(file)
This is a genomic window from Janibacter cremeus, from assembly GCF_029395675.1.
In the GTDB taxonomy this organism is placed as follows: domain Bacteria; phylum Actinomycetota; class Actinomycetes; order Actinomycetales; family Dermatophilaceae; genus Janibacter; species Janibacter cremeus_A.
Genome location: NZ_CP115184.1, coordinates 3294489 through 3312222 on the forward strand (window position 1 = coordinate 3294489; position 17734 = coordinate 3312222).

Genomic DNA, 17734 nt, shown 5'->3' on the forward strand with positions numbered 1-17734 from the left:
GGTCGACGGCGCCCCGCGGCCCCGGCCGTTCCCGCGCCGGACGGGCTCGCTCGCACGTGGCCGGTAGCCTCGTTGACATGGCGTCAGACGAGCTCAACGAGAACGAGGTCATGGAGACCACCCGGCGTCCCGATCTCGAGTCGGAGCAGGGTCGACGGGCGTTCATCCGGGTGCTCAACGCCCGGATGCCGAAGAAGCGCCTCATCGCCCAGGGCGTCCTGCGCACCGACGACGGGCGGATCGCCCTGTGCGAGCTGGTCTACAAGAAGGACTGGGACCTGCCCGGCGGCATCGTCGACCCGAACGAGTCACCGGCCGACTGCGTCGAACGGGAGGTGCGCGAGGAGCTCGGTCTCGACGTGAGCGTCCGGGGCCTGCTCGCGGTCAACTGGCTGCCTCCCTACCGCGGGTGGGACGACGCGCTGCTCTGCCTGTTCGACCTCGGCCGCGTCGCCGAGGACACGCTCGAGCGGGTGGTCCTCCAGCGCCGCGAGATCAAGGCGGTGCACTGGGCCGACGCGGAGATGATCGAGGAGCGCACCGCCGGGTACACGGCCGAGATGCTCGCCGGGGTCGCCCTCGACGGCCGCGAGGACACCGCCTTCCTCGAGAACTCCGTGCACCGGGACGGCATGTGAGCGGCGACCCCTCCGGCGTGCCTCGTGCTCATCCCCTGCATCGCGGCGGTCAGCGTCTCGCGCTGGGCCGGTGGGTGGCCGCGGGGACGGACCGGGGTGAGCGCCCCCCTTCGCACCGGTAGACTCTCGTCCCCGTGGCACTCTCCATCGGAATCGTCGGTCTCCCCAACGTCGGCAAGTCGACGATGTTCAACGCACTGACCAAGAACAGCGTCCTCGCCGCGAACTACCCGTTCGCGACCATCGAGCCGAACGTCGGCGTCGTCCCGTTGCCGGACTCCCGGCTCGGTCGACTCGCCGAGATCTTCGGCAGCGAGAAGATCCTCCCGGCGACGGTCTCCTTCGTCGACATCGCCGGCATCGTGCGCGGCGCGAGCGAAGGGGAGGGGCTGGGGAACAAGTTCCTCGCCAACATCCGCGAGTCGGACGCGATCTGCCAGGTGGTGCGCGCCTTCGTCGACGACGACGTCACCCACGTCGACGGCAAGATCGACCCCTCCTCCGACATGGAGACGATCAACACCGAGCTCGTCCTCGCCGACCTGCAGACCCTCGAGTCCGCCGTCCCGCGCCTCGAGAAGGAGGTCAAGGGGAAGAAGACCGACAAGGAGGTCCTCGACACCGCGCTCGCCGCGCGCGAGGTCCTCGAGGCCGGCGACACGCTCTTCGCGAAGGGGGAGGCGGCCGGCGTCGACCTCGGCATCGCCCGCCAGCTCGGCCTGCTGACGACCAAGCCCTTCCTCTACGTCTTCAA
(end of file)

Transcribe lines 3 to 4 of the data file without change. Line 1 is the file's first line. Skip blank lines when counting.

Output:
Genome location: NZ_CP115184.1, coordinates 3294489 through 3312222 on the forward strand (window position 1 = coordinate 3294489; position 17734 = coordinate 3312222).

Genomic DNA, 17734 nt, shown 5'->3' on the forward strand with positions numbered 1-17734 from the left: